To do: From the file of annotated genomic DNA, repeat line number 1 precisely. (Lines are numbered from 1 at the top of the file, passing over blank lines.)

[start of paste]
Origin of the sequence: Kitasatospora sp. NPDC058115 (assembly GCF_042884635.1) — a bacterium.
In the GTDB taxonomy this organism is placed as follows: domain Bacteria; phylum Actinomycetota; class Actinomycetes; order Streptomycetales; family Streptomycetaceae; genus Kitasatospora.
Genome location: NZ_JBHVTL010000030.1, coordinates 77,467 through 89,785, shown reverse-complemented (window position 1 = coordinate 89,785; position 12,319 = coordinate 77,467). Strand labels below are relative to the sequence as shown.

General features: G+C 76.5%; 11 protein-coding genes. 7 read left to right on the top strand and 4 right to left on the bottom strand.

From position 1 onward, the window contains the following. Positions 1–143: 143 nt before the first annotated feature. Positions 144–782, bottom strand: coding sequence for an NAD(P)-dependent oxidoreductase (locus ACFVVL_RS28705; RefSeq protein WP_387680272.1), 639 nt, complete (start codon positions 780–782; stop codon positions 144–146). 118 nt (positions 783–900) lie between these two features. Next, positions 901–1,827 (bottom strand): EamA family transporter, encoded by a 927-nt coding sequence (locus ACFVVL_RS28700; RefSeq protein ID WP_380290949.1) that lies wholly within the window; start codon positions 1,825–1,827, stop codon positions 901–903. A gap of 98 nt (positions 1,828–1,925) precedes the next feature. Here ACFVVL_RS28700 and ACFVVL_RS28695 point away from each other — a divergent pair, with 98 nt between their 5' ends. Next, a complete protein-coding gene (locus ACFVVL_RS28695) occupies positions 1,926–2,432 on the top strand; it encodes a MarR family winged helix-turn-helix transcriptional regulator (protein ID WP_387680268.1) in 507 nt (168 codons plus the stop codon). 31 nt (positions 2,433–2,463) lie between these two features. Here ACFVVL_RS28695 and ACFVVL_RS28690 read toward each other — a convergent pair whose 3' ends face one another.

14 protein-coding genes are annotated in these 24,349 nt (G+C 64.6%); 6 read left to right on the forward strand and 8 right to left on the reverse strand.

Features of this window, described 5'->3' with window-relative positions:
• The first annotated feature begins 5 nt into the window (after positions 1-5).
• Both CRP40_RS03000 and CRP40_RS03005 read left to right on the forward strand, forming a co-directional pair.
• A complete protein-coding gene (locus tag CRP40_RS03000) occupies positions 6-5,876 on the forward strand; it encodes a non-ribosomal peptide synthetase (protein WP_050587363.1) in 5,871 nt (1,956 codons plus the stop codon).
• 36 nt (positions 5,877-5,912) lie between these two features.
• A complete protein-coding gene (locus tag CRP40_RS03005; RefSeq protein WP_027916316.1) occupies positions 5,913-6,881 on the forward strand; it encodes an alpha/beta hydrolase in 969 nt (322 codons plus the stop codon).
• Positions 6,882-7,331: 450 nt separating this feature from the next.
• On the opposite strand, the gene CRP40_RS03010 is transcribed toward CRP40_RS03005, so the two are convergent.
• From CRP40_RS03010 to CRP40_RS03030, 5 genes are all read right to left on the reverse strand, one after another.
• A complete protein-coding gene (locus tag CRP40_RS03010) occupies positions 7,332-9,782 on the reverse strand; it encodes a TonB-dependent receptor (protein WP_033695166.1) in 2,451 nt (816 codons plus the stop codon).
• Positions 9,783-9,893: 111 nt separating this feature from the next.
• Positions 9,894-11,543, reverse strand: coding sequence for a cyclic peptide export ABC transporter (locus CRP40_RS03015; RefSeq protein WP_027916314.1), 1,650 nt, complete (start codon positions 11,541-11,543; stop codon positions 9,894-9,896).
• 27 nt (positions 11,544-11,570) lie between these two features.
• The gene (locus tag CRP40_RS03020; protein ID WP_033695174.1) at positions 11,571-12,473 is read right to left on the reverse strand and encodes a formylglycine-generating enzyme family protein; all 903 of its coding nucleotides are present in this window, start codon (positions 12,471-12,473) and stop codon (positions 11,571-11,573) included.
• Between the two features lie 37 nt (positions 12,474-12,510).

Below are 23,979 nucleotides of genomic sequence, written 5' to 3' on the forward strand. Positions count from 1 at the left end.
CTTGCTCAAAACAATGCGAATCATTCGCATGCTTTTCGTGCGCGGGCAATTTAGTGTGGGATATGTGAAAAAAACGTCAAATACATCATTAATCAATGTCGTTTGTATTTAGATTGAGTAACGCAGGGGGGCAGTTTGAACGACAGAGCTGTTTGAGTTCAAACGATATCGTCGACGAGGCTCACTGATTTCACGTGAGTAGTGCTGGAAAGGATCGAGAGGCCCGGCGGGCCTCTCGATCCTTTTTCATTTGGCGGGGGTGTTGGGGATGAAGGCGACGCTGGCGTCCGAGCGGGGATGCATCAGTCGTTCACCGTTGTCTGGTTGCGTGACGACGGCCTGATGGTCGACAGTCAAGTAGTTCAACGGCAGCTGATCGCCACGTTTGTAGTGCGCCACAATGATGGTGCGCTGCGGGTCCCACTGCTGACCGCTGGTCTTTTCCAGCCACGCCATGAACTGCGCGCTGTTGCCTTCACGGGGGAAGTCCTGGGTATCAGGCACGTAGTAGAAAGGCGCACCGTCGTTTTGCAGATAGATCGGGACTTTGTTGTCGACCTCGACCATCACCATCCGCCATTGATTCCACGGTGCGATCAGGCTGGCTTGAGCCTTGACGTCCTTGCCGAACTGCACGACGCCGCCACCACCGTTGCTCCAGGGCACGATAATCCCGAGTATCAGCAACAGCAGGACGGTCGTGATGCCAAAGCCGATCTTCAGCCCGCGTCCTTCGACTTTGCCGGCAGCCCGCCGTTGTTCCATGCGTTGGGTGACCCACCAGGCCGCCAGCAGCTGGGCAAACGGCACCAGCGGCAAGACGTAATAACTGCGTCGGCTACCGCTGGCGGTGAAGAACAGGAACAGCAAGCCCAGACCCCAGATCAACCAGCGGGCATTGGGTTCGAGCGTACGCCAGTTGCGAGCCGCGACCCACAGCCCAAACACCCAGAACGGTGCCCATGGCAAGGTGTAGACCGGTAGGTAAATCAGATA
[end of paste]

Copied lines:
Origin of the sequence: Kitasatospora sp. NPDC058115 (assembly GCF_042884635.1) — a bacterium.